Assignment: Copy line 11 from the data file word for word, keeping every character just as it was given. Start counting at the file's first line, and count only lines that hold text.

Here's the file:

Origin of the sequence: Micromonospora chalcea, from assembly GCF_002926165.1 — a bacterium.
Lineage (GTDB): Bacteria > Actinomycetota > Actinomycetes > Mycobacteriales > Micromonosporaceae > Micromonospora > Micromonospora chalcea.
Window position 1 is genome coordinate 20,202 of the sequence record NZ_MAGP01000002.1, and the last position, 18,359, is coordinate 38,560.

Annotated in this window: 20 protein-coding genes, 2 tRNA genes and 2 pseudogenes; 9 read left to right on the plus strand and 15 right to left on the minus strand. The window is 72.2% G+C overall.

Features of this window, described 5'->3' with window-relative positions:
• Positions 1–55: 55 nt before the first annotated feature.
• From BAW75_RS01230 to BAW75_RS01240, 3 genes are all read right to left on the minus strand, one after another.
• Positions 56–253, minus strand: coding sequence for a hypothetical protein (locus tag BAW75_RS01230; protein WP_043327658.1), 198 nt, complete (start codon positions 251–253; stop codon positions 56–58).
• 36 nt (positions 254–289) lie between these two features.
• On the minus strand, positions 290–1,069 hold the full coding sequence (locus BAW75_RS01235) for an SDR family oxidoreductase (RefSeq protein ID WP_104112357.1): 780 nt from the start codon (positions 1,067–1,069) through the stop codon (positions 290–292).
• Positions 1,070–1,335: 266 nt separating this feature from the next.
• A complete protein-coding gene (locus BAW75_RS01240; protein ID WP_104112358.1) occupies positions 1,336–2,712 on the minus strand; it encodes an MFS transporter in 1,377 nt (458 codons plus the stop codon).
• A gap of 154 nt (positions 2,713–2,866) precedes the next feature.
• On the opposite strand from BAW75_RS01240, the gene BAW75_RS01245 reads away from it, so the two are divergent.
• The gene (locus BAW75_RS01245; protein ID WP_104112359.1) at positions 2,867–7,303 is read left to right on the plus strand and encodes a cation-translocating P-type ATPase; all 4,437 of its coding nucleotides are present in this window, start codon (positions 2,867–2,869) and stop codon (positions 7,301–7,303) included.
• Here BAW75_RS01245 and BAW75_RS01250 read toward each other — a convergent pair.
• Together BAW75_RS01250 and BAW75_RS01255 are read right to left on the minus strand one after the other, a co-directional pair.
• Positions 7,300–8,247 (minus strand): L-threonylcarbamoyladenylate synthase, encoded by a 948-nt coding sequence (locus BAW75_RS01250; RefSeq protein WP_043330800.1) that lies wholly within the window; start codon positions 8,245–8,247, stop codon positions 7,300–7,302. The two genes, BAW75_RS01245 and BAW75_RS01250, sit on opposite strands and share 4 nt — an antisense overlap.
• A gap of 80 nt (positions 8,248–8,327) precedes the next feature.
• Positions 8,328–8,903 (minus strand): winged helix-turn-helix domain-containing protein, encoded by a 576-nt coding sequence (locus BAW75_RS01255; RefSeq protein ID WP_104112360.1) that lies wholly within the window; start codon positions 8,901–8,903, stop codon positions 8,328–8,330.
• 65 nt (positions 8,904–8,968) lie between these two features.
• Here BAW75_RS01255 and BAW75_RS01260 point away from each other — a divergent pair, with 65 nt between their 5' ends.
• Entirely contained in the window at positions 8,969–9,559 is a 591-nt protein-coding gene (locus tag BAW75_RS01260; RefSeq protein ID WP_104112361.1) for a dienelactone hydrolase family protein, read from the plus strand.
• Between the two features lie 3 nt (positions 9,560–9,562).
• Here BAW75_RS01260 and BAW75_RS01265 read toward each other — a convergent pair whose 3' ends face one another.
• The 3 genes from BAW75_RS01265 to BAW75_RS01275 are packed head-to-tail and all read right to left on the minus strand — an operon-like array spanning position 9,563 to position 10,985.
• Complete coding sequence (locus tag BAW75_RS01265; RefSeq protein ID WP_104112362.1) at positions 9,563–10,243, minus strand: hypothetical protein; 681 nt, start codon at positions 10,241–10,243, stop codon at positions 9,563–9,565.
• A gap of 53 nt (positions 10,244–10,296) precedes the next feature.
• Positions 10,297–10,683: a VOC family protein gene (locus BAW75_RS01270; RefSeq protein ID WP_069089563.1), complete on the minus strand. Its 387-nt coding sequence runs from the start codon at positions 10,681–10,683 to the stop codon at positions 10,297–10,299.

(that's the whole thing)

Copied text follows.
• Positions 1,070–1,335: 266 nt separating this feature from the next.